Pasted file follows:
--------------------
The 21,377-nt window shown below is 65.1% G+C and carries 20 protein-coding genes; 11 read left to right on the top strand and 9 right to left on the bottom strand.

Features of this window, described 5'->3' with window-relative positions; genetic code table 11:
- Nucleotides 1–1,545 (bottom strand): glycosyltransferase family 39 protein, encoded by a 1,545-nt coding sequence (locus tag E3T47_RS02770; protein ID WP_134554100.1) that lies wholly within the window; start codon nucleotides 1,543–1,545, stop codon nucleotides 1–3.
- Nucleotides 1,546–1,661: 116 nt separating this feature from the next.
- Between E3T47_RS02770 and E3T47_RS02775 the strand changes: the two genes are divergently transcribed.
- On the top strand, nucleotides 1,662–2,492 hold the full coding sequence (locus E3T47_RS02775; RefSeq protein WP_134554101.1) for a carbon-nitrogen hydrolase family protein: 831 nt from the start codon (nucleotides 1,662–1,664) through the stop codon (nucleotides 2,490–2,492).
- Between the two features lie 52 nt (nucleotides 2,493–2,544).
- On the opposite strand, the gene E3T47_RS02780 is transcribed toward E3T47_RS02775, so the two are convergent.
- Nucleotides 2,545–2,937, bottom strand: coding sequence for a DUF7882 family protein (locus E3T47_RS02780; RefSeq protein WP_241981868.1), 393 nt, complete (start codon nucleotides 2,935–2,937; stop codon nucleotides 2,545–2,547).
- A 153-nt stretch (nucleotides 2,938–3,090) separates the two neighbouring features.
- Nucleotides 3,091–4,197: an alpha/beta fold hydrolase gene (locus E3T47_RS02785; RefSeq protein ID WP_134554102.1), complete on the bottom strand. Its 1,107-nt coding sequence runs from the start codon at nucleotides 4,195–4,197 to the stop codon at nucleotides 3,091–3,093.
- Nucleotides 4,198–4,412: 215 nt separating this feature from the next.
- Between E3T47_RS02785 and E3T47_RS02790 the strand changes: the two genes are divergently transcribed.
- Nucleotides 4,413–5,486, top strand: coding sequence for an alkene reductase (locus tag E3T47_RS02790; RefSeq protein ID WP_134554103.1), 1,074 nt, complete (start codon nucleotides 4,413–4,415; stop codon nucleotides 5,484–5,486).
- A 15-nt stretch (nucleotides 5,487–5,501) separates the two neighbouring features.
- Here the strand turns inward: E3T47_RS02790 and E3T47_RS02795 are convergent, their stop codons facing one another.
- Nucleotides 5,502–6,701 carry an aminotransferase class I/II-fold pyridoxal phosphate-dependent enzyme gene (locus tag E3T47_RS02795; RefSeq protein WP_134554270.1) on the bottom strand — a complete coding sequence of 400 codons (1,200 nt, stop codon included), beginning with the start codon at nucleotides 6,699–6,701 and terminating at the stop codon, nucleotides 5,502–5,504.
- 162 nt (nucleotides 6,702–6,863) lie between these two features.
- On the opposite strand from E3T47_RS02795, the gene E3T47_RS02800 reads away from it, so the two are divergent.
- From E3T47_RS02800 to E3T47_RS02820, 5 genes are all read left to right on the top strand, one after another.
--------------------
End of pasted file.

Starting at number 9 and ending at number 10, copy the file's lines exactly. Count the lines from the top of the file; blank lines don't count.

- Nucleotides 2,545–2,937, bottom strand: coding sequence for a DUF7882 family protein (locus E3T47_RS02780; RefSeq protein WP_241981868.1), 393 nt, complete (start codon nucleotides 2,935–2,937; stop codon nucleotides 2,545–2,547).
- A 153-nt stretch (nucleotides 2,938–3,090) separates the two neighbouring features.